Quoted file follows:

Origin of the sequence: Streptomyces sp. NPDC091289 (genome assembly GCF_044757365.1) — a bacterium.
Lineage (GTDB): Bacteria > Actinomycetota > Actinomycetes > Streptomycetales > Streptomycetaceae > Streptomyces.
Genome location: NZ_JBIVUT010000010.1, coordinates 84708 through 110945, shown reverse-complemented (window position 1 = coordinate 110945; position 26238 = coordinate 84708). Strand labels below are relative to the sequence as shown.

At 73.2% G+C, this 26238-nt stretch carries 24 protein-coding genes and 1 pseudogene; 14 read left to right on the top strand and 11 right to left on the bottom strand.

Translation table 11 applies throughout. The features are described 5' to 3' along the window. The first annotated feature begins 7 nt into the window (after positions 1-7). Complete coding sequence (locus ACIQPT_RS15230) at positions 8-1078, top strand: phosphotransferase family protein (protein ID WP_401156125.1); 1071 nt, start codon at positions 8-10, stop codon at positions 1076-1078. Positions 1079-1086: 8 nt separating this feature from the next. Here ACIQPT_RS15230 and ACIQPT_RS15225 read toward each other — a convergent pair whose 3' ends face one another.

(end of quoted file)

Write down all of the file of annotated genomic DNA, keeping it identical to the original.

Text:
Origin of the sequence: Streptomyces sp. NPDC091289 (genome assembly GCF_044757365.1) — a bacterium.
Lineage (GTDB): Bacteria > Actinomycetota > Actinomycetes > Streptomycetales > Streptomycetaceae > Streptomyces.
Genome location: NZ_JBIVUT010000010.1, coordinates 84708 through 110945, shown reverse-complemented (window position 1 = coordinate 110945; position 26238 = coordinate 84708). Strand labels below are relative to the sequence as shown.

At 73.2% G+C, this 26238-nt stretch carries 24 protein-coding genes and 1 pseudogene; 14 read left to right on the top strand and 11 right to left on the bottom strand.

Translation table 11 applies throughout. The features are described 5' to 3' along the window. The first annotated feature begins 7 nt into the window (after positions 1-7). Complete coding sequence (locus ACIQPT_RS15230) at positions 8-1078, top strand: phosphotransferase family protein (protein ID WP_401156125.1); 1071 nt, start codon at positions 8-10, stop codon at positions 1076-1078. Positions 1079-1086: 8 nt separating this feature from the next. Here ACIQPT_RS15230 and ACIQPT_RS15225 read toward each other — a convergent pair whose 3' ends face one another.